(8.) Veronique P, Dubois MC, Johanet S, et al. Induction and recovery characteristics and haemodynamic responses to sevoflurane and halothane in children. Anaesth Analg 1994;79(5):840-844.
(9.) Yurina M, Kimura H. Induction of anaesthesia with sevoflurane, nitrous oxide, and oxygen, a comparison of spontaneous ventilation and vital capacity rapid inhalation induction techniques. Anaesth Analg 1993;76(3):598-601.
(10.) Doi M, Ikeda K, et al. Airway irritation produced by volatile anaesthetics during brief inhalation: comparison of halothane, enflurane, isoflurane, and sevoflurane. Can J of Anaesth 1993;40(2):122-126.
(11.) Sarner JB, Levine M, Davis PJ, et al. Clinical characteristics of sevoflurane in children. A comparison with halothane. Anaesthesiology 1995;82(1):38-46.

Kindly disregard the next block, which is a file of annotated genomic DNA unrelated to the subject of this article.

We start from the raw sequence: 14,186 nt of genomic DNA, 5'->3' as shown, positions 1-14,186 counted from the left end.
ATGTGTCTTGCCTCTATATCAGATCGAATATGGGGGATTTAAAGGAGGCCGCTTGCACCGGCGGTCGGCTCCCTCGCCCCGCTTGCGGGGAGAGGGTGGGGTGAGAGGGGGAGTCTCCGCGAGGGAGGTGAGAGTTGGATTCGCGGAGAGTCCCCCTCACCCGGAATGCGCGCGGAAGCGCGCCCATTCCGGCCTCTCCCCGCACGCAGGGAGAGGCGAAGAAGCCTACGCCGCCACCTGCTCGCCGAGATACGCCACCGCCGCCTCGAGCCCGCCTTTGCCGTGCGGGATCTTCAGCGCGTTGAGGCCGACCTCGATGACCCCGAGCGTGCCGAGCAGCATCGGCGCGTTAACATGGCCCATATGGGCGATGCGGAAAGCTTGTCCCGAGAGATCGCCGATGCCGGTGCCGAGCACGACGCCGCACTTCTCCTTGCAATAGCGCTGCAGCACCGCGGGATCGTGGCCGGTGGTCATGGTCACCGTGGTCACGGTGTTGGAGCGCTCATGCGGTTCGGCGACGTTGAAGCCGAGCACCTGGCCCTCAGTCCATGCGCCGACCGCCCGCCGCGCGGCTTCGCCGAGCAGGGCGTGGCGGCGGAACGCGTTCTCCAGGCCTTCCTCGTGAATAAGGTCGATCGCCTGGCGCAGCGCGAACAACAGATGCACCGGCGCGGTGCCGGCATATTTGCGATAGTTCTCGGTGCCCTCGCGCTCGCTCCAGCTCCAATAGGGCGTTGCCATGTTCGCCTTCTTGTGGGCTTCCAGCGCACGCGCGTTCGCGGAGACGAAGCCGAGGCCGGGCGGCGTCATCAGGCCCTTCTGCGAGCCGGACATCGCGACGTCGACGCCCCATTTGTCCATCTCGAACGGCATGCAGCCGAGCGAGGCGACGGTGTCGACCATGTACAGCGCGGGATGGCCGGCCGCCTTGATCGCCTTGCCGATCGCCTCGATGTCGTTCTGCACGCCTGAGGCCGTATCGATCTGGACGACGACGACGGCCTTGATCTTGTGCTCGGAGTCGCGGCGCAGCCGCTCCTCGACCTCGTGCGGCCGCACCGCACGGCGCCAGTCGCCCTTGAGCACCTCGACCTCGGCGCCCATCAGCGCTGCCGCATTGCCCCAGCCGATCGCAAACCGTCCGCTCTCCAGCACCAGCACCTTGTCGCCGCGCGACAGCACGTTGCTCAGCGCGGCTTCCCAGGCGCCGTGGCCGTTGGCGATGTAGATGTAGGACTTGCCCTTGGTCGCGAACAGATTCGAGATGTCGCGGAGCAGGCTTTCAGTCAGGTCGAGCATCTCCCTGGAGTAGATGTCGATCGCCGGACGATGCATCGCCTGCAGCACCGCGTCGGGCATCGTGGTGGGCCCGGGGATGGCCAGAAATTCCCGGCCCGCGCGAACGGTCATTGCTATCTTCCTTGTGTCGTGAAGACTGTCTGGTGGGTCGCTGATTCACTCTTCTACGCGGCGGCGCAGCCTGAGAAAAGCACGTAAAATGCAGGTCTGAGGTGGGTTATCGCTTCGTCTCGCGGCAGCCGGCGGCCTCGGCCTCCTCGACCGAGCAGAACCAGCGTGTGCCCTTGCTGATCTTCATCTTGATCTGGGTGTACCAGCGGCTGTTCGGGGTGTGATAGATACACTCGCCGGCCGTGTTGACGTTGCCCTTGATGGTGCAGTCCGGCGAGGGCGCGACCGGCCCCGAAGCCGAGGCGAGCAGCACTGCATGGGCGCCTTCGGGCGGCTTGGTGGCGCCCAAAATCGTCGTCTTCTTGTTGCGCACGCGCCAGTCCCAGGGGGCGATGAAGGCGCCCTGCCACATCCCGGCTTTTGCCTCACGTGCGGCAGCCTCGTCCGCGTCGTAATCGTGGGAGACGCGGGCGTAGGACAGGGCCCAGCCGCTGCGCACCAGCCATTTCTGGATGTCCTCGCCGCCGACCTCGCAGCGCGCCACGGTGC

(12.) Agnor RC, Sikich N, Lerman J, et al. Single breath vital capacity rapid induction in children, 8% Sevoflurane versus 5% halothane. Anaesthesiology 1998;89:379-384.
(13.) Friesen RH, Lichtor JL. Cardiovascular depression during halothane anaesthesia in infants-a study of three induction techniques. Anaesth and Anal 1982;61(1):42-45.
(14.) Epstein RH, Mendel HG, Guarnieri KM, et al. Sevoflurane versus halothane for general anaesthesia in paediatric patients-a comparative study of vital signs, induction, and emergence. J of Clinical Anaesthesia 1995;7(3):237-244.
(15.) Kawana S, Wachi J, Nakayama M, et al. Comparison of haemodynamic changes induced by sevoflurane and halothane in paediatric patients. Can J of Anaesth 1995;42(7):603-607.
(16.) Viitanen H, Baer G, Koivu H, et al. The haemodynamic and Holter-electrocardiogram changes during halothane and sevoflurane anaesthesia for adenoidectomy in children aged 1-3 years. Anaesth Analg 1999;89(6):1423-1425.